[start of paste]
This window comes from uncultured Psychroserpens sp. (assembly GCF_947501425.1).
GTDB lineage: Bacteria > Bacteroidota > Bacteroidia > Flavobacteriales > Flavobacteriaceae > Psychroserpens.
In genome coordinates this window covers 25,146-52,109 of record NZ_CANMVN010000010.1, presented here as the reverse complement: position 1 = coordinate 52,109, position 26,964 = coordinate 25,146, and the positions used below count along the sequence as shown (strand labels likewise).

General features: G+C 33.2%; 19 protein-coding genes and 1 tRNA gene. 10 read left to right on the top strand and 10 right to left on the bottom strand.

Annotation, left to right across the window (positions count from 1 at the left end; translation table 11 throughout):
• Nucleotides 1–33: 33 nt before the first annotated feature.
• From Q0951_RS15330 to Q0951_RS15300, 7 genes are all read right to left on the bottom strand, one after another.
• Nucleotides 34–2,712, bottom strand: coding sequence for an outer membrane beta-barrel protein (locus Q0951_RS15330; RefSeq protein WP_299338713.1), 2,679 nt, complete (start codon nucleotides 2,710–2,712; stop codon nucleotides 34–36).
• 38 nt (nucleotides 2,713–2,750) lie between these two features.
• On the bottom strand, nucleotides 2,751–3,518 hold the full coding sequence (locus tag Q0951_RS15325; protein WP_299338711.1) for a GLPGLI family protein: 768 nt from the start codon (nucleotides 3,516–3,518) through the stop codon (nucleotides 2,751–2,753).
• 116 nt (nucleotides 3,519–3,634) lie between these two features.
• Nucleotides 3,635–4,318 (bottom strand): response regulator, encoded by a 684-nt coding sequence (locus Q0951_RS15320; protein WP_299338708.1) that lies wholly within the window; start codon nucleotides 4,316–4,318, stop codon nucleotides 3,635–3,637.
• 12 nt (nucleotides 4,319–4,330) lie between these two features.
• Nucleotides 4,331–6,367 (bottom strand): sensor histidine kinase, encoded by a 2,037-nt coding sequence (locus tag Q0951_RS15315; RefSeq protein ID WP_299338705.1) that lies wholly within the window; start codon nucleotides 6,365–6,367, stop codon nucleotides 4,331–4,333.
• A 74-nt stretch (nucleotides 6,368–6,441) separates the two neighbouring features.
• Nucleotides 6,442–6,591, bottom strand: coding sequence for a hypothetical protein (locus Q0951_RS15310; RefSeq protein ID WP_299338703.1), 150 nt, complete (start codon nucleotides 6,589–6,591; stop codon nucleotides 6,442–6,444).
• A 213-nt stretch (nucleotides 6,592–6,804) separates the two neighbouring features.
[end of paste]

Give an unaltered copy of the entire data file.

This window comes from uncultured Psychroserpens sp. (assembly GCF_947501425.1).
GTDB lineage: Bacteria > Bacteroidota > Bacteroidia > Flavobacteriales > Flavobacteriaceae > Psychroserpens.
In genome coordinates this window covers 25,146-52,109 of record NZ_CANMVN010000010.1, presented here as the reverse complement: position 1 = coordinate 52,109, position 26,964 = coordinate 25,146, and the positions used below count along the sequence as shown (strand labels likewise).

General features: G+C 33.2%; 19 protein-coding genes and 1 tRNA gene. 10 read left to right on the top strand and 10 right to left on the bottom strand.

Annotation, left to right across the window (positions count from 1 at the left end; translation table 11 throughout):
• Nucleotides 1–33: 33 nt before the first annotated feature.
• From Q0951_RS15330 to Q0951_RS15300, 7 genes are all read right to left on the bottom strand, one after another.
• Nucleotides 34–2,712, bottom strand: coding sequence for an outer membrane beta-barrel protein (locus Q0951_RS15330; RefSeq protein WP_299338713.1), 2,679 nt, complete (start codon nucleotides 2,710–2,712; stop codon nucleotides 34–36).
• 38 nt (nucleotides 2,713–2,750) lie between these two features.
• On the bottom strand, nucleotides 2,751–3,518 hold the full coding sequence (locus tag Q0951_RS15325; protein WP_299338711.1) for a GLPGLI family protein: 768 nt from the start codon (nucleotides 3,516–3,518) through the stop codon (nucleotides 2,751–2,753).
• 116 nt (nucleotides 3,519–3,634) lie between these two features.
• Nucleotides 3,635–4,318 (bottom strand): response regulator, encoded by a 684-nt coding sequence (locus Q0951_RS15320; protein WP_299338708.1) that lies wholly within the window; start codon nucleotides 4,316–4,318, stop codon nucleotides 3,635–3,637.
• 12 nt (nucleotides 4,319–4,330) lie between these two features.
• Nucleotides 4,331–6,367 (bottom strand): sensor histidine kinase, encoded by a 2,037-nt coding sequence (locus tag Q0951_RS15315; RefSeq protein ID WP_299338705.1) that lies wholly within the window; start codon nucleotides 6,365–6,367, stop codon nucleotides 4,331–4,333.
• A 74-nt stretch (nucleotides 6,368–6,441) separates the two neighbouring features.
• Nucleotides 6,442–6,591, bottom strand: coding sequence for a hypothetical protein (locus Q0951_RS15310; RefSeq protein ID WP_299338703.1), 150 nt, complete (start codon nucleotides 6,589–6,591; stop codon nucleotides 6,442–6,444).
• A 213-nt stretch (nucleotides 6,592–6,804) separates the two neighbouring features.